scientific data do not support such a decision. Joining TASSC Chairman
Garrey Carruthers at a Washington, D.C., news conference was Dr.
Donald Stedman of the University of Denver who agreed that the
scientific evidence does not exist for the EPA to base its mandate for
ethanol on the provisions of the Clean Air Act. Ultimately, the U.S.
Court of Appeals rejected the EPA ruling.

Challenging Junk Science and Special Interest Groups

CSPI -- Food Police Scares
TASSC responded to a report released by the Center for Science in the
Public Interest (CSPI) which said that butter, sausage and eggs are
high in fat. TASSC issued a statement, including a comment by TASSC
scientist Dr. Michael Pariza, director of the Food Research Institute
at the University of Wisconsin, that "at a time when responsible
nutritionists are working to educate the public about the complexities
and importance of balance in our diets, CSPI is trying to make
everything look simplistic and one-sided."

Environmental Working Group -- Pesticide Study
In the summer of 1995, the Environmental Working Group released
studies on the amount of pesticides in baby foods and issued a warning
against drinking tap water. Both demonstrated that organization's
priority to seek publicity, rather than be concerned about the
soundness of their findings, according to TASSC and Dr. Bruce Ames,
professor of Biochemistry and Molecular Biology and director of the
National Institute of Environmental Health Science Center at the
University of California at Berkeley; and Dr. Roy Spalding, director
of the Water Science Laboratory, University of Nebraska, Lincoln.

Nader's Dirty Dozen
Ralph Nader and the Cancer Prevention Coalition published a book to
coincide with the release of his "Dirty Dozen" list of household
products that contain carcinogenic and other toxic ingredients. TASSC
Chairman Dr. Garrey Carruthers, along with Dr. Bruce Ames, and Dr.
Michael Kamrin, professor at the Institute of Environmental Toxicology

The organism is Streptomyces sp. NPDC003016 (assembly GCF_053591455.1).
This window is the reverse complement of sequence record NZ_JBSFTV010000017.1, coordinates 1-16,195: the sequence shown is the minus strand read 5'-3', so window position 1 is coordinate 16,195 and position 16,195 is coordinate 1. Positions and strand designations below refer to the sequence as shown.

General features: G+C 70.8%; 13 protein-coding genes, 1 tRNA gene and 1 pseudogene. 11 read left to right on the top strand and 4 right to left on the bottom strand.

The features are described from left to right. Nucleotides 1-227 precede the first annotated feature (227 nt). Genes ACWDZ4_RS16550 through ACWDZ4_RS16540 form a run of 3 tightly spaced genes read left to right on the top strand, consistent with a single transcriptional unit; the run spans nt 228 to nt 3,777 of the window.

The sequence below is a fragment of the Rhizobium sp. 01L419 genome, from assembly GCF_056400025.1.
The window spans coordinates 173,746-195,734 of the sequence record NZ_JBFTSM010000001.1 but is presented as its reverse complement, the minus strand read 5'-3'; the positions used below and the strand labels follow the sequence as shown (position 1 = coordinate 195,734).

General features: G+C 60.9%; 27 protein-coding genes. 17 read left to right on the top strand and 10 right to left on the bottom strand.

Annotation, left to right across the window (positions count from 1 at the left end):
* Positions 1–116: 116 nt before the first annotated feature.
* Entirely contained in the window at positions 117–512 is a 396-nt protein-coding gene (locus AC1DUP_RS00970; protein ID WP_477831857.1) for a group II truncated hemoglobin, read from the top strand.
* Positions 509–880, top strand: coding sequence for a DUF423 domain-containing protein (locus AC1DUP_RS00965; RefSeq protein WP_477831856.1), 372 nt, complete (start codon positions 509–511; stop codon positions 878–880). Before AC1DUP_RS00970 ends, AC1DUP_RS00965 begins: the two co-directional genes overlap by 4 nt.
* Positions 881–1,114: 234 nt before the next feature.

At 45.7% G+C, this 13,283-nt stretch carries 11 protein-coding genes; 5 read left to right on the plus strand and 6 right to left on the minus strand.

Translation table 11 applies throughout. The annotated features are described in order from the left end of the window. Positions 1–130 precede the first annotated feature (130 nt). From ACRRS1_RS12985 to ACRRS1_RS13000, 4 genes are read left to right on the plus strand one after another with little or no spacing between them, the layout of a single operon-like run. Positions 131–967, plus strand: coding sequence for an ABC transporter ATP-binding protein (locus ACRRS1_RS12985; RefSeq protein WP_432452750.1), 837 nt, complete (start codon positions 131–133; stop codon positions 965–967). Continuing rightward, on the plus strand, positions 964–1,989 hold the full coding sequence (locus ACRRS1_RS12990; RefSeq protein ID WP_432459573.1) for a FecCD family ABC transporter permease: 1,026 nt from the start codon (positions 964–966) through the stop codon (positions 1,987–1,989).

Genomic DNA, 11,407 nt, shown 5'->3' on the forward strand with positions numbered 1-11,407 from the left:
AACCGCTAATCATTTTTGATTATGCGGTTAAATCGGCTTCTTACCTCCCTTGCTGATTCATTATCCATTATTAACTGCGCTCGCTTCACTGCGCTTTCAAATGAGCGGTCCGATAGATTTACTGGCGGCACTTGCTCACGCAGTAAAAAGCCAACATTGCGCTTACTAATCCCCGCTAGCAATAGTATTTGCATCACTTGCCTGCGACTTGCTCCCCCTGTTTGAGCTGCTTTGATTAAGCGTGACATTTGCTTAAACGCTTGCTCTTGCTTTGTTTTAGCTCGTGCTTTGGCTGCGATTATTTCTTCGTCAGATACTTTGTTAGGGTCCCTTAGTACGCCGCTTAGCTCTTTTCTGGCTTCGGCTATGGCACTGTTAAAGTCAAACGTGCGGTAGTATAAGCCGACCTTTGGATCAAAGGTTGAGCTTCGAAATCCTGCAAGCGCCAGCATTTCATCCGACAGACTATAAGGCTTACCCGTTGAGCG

at Michigan State University, noted that the public learned nothing
about preventing cancer and that Nader and his allies hold press
conferences such as these regularly to ride the popularity of many
brand names so they can garner some publicity at the expense of
offering views based on sound science to the public.

Supporting Sound Science

Bovine Somatotropin
Pressure on consumers to boycott dairy products made with
bio-engineered growth hormones is a disservice to the institution of
sound science. That was the message from TASSC Chairman Garrey
Carruthers and three scientists when TASSC spoke out on the BST issue
in early 1994. Joining Dr. Carruthers were Dr. Manfred Kroger,
professor of food science at Penn State University; Dr. Margaret
Maxey, professor of bioethics at the University of Texas at Austin;
and Floy Lilley, charter member of the Advisory Council of the
National Education Forum on Food Safety Issues.

Flavr Savr Tomato
TASSC praised the decision by the Food and Drug Administration and
Calgene to assure that a genetically engineered tomato is safe for
consumers. This was an instance where a corporation went above and
beyond the regulatory guidelines to ensure the safety of its product.

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FOR IMMEDIATE RELEASE  CONTACT: Steve Milloy
(202) 457-8586
Media Reports Slanted Against Regulatory Reform Efforts, Study Shows
(Washington, DC -- July 7, 1995) Media coverage of the Congressional
debate over environmental regulatory reform slants "clearly against
the regulatory revisions," according to a study released today by The
Advancement of Sound Science Coalition (TASSC).